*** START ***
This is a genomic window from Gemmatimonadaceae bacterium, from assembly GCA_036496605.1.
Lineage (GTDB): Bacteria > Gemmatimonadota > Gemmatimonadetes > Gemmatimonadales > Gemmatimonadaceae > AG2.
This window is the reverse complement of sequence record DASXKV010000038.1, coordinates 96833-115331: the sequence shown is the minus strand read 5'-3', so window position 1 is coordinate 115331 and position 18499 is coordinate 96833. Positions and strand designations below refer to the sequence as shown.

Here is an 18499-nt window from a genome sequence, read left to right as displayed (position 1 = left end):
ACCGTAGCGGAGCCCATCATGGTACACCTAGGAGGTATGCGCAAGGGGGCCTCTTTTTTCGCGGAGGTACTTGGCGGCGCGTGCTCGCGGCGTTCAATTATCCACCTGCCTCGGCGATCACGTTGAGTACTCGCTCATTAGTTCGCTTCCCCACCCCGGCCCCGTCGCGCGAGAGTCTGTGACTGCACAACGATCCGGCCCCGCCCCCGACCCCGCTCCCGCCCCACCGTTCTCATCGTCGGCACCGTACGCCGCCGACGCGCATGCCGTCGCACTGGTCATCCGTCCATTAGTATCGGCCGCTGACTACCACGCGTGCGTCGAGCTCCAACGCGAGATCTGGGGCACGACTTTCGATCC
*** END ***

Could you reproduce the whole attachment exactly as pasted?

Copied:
This is a genomic window from Gemmatimonadaceae bacterium, from assembly GCA_036496605.1.
Lineage (GTDB): Bacteria > Gemmatimonadota > Gemmatimonadetes > Gemmatimonadales > Gemmatimonadaceae > AG2.
This window is the reverse complement of sequence record DASXKV010000038.1, coordinates 96833-115331: the sequence shown is the minus strand read 5'-3', so window position 1 is coordinate 115331 and position 18499 is coordinate 96833. Positions and strand designations below refer to the sequence as shown.

Here is an 18499-nt window from a genome sequence, read left to right as displayed (position 1 = left end):
ACCGTAGCGGAGCCCATCATGGTACACCTAGGAGGTATGCGCAAGGGGGCCTCTTTTTTCGCGGAGGTACTTGGCGGCGCGTGCTCGCGGCGTTCAATTATCCACCTGCCTCGGCGATCACGTTGAGTACTCGCTCATTAGTTCGCTTCCCCACCCCGGCCCCGTCGCGCGAGAGTCTGTGACTGCACAACGATCCGGCCCCGCCCCCGACCCCGCTCCCGCCCCACCGTTCTCATCGTCGGCACCGTACGCCGCCGACGCGCATGCCGTCGCACTGGTCATCCGTCCATTAGTATCGGCCGCTGACTACCACGCGTGCGTCGAGCTCCAACGCGAGATCTGGGGCACGACTTTCGATCC